“I just couldn’t take it in Texas. I could deal better here. There I don’t know where I’m at.
“It’s like two miles before you get to a store,” she said.
Gibson also said there were no hospitals or clinics near her home in Texas.

Inez Scott said life has become harder for low-income families in New Orleans after Katrina.

Scott was relocated to Iberville in 2000 or 2001 from the St. Thomas public housing complex.

After Katrina struck, Scott said the nearby supermarket closed and has not re-opened. Now there is only a corner store which charges high prices.

“It was a whole lot better before,” Scott said. “It’s been over three years since the hurricane and Win-Dixie (supermarket) is not even open,” she said.

A Poor Man’s Tale

RJ could barely find anyone to talk to in the African-American poverty-stricken Lower 9th ward, which received a significant amount of flood damage during Katrina.

It was nearly deserted and resembled a ghost town.

There were blocks of abandoned homes and vacant lots that seemed to stretch out for miles.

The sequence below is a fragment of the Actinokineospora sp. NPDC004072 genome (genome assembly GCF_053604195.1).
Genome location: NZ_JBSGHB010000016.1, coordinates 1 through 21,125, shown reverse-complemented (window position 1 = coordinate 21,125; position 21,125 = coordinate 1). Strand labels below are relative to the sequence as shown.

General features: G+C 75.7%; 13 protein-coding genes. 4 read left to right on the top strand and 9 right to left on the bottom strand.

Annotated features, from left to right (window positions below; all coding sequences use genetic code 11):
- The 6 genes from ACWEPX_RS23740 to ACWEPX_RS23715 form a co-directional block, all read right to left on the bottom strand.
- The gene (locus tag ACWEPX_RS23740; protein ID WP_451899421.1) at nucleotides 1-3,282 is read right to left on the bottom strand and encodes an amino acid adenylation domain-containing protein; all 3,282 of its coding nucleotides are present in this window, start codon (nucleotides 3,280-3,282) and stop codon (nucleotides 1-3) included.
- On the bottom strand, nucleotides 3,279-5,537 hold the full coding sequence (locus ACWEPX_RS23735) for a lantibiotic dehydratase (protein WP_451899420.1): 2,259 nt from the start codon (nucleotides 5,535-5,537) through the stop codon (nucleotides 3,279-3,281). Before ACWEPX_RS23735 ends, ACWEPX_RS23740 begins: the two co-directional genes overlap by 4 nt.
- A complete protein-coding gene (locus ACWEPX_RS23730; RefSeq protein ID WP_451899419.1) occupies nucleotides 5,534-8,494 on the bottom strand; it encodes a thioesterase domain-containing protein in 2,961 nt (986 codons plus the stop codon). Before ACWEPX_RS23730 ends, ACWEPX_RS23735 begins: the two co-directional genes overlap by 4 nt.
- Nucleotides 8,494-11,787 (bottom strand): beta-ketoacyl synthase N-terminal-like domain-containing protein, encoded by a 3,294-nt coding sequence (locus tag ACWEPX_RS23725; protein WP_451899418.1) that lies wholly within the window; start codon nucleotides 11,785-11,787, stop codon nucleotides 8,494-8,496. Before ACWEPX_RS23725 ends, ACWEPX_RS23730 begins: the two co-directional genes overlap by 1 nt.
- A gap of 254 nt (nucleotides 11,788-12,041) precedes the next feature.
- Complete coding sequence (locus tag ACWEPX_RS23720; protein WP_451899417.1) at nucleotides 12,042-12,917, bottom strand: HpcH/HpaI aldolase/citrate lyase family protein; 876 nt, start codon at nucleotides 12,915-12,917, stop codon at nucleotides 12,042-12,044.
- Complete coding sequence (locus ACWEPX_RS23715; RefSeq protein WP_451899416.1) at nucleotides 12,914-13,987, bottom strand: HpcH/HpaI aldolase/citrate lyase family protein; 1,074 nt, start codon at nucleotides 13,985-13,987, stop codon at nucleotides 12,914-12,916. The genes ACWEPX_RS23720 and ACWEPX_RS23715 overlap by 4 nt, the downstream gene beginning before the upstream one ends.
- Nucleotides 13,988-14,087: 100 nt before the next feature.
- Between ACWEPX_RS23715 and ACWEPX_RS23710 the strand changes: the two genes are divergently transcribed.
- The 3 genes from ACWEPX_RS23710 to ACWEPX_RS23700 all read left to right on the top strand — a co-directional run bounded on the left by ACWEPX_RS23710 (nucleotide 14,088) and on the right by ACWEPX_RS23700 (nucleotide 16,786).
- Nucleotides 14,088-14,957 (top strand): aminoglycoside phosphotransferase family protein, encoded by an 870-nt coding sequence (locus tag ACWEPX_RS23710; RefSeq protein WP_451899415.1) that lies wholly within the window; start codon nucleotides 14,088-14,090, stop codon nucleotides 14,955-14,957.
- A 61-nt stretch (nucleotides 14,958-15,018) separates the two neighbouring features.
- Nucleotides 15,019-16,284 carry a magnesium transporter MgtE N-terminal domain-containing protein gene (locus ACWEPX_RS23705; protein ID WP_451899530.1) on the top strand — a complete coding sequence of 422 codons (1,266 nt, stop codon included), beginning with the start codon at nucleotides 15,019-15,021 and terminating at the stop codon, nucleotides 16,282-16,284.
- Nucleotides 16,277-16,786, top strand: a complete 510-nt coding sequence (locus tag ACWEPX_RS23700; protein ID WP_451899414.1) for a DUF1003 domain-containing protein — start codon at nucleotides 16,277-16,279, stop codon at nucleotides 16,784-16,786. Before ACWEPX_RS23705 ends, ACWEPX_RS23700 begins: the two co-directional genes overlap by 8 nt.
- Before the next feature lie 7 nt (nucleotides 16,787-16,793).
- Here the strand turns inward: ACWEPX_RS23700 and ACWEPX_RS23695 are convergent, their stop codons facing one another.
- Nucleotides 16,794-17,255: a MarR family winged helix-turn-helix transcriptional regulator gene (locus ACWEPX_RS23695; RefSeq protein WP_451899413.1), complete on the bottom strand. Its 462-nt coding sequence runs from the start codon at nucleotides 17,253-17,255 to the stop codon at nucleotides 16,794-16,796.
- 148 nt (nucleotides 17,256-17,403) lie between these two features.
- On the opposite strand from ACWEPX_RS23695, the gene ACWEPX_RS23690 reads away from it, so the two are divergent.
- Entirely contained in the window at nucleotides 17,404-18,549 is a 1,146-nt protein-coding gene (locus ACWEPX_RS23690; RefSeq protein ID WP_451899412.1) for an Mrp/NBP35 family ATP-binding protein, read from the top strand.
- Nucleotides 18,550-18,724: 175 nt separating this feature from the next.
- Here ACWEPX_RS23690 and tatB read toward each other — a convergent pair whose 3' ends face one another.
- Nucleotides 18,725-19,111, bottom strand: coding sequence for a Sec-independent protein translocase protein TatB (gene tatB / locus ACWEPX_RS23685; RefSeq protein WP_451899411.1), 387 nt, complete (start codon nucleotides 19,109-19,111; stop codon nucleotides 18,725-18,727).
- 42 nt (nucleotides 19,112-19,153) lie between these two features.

Broken-down boats and abandoned cars were strewn near single-family one- and two-story houses.

Many of the houses still showed signs of the horrible damage done by Katrina.

Torn-up, dirty clothes were lying around on the ground in and around some of the houses, as well as other forms of garbage. Weeds grew out of control.

RJ walked around for some time inspecting vacant houses until we found a lone construction worker removing debris from a dormant elementary school.

The worker, who identified himself as Joseph, said he lived in a non-governmental, subsidized rental unit before Katrina struck.

He said FEMA didn’t provide him with any financial support after losing all his personal belongings in the storm, and life for him has become more difficult afterward.

Joseph said the area used to be lively and active with people, but only one of the three schools in the area had been repaired after Katrina and drug dealers are moving into the vacant areas.

“Look around. It’s empty,” said Joseph, gesturing around the money. “If they improved it, the same young kids wouldn’t be on the corner. If they improved it, that school would be fixed.